Uninsured motorist coverage is needed most especially during a recession. According to a report by NewsOn6.com, The Insurance Research Council (IRC) indicates that one in seven drivers is presently without automobile insurance, and reports a “strong correlation” between unemployment rates and number of uninsured drivers. The site reports that “if economic struggles persist, the IRC estimates one in six drivers will be uninsured by 2010 — an all-time high.”
Mr. Zambri, senior partner of Regan Zambri & Long, and Past-President of the Trial Lawyers Association of Metropolitan Washington, D.C., wrote an article about uninsured motorist benefits and the importance of having appropriate insurance coverage. Here is a reproduction of the article:
Uninsured/Underinsured Motorist Coverage
Almost everywhere in this country, if you own a car, it must be insured. If it isn’t, you could face fines or even jail time. Unfortunately, in practice, not everyone complies with the law. Consequently, there are many vehicles on the road without insurance coverage. Also, many of whom abide by the law and purchase insurance coverage, cannot afford substantial coverage. For these reasons, we highly recommend that your automobile insurance coverage include uninsured/underinsured motorist coverage.
Uninsured motorist (UM) coverage applies when you are in an accident caused by the fault of another driver and the other driver has no liability coverage. Underinsured motorist (UIM) coverage, often purchased along with uninsured motorist coverage, applies when the damages you’ve suffered as a result of an accident exceed the liability coverage provided by the at-fault driver’s policy. Under these circumstances, the UM/UIM coverage limits of your policy are effectively transferred to the other driver as liability limits.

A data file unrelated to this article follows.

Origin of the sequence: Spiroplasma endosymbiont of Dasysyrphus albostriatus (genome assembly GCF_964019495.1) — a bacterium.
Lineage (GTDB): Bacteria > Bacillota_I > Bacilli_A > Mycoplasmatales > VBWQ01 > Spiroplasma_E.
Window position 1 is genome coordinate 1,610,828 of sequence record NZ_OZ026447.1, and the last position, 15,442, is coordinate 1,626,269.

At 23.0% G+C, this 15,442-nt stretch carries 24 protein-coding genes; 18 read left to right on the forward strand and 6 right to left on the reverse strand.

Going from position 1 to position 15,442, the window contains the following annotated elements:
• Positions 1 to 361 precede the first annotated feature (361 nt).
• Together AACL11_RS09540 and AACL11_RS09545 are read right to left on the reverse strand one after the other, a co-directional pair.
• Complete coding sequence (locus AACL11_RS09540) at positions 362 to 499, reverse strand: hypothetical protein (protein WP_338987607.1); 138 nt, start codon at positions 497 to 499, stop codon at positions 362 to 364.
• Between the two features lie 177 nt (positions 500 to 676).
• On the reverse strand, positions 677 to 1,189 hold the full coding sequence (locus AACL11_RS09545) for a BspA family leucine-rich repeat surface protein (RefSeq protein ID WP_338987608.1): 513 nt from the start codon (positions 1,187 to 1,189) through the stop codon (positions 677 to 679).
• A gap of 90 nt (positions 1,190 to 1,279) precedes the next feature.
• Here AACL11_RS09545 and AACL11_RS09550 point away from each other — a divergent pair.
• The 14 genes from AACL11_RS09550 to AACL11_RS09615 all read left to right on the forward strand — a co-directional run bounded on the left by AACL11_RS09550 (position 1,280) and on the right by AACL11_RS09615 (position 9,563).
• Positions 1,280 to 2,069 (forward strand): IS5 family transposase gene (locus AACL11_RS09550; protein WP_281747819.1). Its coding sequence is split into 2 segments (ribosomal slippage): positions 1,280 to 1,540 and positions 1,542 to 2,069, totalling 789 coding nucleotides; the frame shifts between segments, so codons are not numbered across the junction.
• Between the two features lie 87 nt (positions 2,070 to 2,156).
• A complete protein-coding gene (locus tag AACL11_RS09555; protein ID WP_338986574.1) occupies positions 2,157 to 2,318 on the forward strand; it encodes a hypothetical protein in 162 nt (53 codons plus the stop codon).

Consider a circumstance in which you are rear-ended by an uninsured motorist and are hospitalized as a result of serious bodily injuries. If you do not have UM/UIM coverage, your only option is to pursue a claim against the at-fault driver and attempt to collect from his personal assets. This is hardly an attractive, cheap, or easy option for recouping your losses. If a person is willing to break the law and not pay for liability coverage, it is not likely that person will have enough assets from which you can collect a fair recovery. Consequently, you would be left paying out-of-pocket for an accident that wasn’t your fault and you would not recover a penny for your pain and suffering.
In determining how much UM/UIM coverage to purchase from your automobile insurance provider, consider how these coverages apply. If you’re in an accident and end up with $50,000.00 in medical bills and the at-fault driver’s insurance has a liability policy limit of $25,000.00, you will be able to recover the policy limit. However, if you do not have UIM coverage, you would be forced to collect any additional amount against the other driver directly, which, as described above, is not likely to be productive. If, on the other hand, you had $50,000.00 of UIM coverage, then in most states you would be able to recover the $25,000.00 policy limit from the other driver’s carrier, plus an additional $25,000.00 from your carrier (note that your insurance carrier is entitled to a dollar-for-dollar credit for the payments made by the other driver’s insurance company). In this example, however, even if you had $50,000.00 of UIM coverage, you would only be getting reimbursed $50,000.00 total, which just covers your medical bills and pays you nothing for your lost wages, pain, or suffering. Therefore, we encourage you to consider having substantially higher coverage, especially because the cost of the additional coverage is not great.
Please feel free to contact Mr. Zambri at email@example.com, or call him at 202-822-1899, if you have questions about the coverage you’ve purchased from your automobile insurance carrier.
Many Americans are killed or injured each year in traffic collisions. If you want more information about your legal rights, please contact the law firm of Regan Zambri & Long, PLLC at (202) 463-3030.